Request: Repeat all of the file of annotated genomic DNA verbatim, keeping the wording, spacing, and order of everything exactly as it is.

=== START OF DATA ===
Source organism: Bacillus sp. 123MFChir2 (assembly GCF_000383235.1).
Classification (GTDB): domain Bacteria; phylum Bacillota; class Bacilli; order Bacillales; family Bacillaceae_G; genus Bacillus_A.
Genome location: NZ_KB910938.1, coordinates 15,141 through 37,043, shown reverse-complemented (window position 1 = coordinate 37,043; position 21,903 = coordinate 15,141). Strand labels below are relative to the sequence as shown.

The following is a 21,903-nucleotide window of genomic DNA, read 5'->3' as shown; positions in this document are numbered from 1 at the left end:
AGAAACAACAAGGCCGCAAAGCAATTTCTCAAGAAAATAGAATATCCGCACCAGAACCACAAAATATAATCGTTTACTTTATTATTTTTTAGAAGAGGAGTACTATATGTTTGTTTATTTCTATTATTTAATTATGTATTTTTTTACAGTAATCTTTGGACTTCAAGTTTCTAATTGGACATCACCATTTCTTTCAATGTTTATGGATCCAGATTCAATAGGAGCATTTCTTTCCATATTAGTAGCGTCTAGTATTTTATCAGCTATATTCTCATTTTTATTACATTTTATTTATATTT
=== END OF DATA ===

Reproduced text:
Source organism: Bacillus sp. 123MFChir2 (assembly GCF_000383235.1).
Classification (GTDB): domain Bacteria; phylum Bacillota; class Bacilli; order Bacillales; family Bacillaceae_G; genus Bacillus_A.
Genome location: NZ_KB910938.1, coordinates 15,141 through 37,043, shown reverse-complemented (window position 1 = coordinate 37,043; position 21,903 = coordinate 15,141). Strand labels below are relative to the sequence as shown.

The following is a 21,903-nucleotide window of genomic DNA, read 5'->3' as shown; positions in this document are numbered from 1 at the left end:
AGAAACAACAAGGCCGCAAAGCAATTTCTCAAGAAAATAGAATATCCGCACCAGAACCACAAAATATAATCGTTTACTTTATTATTTTTTAGAAGAGGAGTACTATATGTTTGTTTATTTCTATTATTTAATTATGTATTTTTTTACAGTAATCTTTGGACTTCAAGTTTCTAATTGGACATCACCATTTCTTTCAATGTTTATGGATCCAGATTCAATAGGAGCATTTCTTTCCATATTAGTAGCGTCTAGTATTTTATCAGCTATATTCTCATTTTTATTACATTTTATTTATATTT